To conclude, contrary to [5] where matching costs are always assumed to be exogenous, it is easy to endogenize reference points in this setting. In this stationary framework, a natural candidate for the worker’s reference point is the partition of the surplus received by a worker in the standard MP model. This surplus is equal to 0.438. Assuming that the firm has no reference point, the reference point of the worker is and so. Using Table 1, one can observe that the volatility is almost matched, meaning that the introduction of endogenous reference points in a standard MP model is a credible solution to solve the Shimer puzzle.

3. Conclusions

In this note, I integrate reference dependent preferences in the wage bargaining of the benchmark MP model. In so doing, I study how reference points affect unemployment volatility. I obtain two results. First, I show that reference points act similarly to matching costs in [5] . Second, I find that these reference points can generate unemployment volatility via a mechanism à la Hagerdorn and Manovskii.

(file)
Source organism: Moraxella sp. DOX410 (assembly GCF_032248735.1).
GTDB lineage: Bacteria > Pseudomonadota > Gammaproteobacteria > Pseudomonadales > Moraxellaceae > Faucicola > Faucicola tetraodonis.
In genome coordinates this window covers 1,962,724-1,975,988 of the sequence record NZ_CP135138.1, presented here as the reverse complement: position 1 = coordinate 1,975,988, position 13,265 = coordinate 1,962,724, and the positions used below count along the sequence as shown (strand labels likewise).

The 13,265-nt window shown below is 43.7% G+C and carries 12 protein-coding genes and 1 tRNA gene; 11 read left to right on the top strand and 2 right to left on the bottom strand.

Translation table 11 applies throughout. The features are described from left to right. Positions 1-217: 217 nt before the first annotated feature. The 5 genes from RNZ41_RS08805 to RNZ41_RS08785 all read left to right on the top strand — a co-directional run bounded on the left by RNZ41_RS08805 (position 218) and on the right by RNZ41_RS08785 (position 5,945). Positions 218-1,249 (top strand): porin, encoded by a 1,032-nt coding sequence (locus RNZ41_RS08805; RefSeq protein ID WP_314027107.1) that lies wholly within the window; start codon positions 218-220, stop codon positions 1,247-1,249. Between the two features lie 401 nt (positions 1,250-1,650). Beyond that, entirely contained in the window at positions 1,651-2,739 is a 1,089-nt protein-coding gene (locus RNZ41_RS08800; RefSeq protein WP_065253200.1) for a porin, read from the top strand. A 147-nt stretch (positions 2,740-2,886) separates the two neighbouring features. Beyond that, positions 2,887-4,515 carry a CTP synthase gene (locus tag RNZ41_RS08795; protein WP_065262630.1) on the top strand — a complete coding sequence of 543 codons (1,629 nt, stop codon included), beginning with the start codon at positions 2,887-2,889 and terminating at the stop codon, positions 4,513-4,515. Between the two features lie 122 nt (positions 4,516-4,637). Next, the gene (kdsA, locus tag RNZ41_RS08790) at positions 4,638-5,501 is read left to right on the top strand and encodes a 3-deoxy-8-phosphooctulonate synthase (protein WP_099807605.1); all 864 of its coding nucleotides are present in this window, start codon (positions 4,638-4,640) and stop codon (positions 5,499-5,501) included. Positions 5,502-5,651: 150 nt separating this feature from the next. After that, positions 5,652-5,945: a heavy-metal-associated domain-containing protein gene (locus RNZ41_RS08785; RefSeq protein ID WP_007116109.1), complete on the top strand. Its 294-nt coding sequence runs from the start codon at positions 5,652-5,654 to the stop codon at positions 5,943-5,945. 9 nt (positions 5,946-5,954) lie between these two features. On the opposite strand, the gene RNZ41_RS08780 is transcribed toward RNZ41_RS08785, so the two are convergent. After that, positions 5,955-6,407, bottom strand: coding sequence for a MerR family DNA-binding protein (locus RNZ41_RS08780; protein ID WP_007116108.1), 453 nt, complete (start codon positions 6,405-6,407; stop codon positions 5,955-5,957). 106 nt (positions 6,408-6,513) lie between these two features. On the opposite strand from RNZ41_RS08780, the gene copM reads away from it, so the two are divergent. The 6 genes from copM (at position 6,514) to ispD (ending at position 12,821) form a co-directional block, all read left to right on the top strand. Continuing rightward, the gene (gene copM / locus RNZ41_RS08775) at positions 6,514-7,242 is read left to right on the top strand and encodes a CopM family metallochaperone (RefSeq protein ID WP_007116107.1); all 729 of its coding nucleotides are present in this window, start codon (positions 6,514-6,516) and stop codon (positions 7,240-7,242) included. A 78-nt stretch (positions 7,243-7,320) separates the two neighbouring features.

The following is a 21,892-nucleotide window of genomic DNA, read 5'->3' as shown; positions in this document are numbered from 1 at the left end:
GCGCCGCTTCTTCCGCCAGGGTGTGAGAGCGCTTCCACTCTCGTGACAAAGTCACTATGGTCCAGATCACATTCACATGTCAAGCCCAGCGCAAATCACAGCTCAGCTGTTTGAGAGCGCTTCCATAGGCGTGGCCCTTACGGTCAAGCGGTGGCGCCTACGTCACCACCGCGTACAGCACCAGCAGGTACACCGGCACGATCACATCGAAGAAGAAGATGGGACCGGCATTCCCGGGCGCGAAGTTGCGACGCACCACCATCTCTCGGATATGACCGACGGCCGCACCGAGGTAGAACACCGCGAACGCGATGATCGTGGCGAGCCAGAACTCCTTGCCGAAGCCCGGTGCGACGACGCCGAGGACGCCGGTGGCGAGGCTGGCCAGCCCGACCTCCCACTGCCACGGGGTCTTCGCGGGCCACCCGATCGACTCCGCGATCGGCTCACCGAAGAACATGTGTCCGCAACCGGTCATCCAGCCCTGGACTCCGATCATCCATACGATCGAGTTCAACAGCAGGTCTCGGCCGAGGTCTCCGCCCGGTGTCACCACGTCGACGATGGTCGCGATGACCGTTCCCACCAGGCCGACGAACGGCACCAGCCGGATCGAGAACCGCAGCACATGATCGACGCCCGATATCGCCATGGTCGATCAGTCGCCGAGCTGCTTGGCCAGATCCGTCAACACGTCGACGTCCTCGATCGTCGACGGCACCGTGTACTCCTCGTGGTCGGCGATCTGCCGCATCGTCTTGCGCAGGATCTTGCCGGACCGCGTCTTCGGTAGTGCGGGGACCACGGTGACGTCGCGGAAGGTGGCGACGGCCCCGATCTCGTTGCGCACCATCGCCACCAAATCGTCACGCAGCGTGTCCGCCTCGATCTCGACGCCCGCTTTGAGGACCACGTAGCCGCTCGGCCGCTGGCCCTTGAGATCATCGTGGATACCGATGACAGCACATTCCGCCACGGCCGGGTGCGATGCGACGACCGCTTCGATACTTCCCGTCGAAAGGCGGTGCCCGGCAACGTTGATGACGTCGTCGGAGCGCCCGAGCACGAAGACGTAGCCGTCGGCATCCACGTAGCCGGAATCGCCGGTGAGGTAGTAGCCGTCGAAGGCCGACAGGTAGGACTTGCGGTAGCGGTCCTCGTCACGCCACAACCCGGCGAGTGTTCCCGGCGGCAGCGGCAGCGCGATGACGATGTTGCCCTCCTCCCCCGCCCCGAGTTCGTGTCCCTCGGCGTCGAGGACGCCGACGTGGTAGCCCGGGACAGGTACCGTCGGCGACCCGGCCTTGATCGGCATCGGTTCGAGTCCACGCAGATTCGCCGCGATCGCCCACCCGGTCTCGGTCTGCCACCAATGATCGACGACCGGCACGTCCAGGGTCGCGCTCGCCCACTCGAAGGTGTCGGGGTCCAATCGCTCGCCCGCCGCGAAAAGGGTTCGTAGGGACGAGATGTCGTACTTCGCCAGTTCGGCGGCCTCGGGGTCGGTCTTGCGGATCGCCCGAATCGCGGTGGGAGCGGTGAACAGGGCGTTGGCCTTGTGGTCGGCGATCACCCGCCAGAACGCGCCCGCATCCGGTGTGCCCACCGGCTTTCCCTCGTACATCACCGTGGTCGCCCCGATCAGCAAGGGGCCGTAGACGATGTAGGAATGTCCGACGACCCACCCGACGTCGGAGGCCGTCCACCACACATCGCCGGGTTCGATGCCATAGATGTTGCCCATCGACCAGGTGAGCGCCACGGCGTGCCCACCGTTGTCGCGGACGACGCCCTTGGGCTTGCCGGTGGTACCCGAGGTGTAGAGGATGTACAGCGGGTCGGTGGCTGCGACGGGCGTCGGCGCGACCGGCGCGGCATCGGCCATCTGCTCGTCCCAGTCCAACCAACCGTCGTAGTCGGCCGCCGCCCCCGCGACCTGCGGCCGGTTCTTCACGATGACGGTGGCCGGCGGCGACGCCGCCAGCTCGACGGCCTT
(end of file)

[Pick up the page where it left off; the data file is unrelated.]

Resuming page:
Table 1. Simulations results at different H.

Several extensions can be considered. For example, reference points are introduced (in the present article) as a fixed reduction in utility. This means that there is no loss aversion: the valuation of gains and losses enters symmetrically in the utility function. Therefore, future research should be naturally directed at understanding the effect of reference points that exhibits loss aversion.


I thank the referee for his comments. I also thank Jean Olivier Hairault, Pierrick Clerc, Nicolas Dromel and Antoine Lepetit for their help.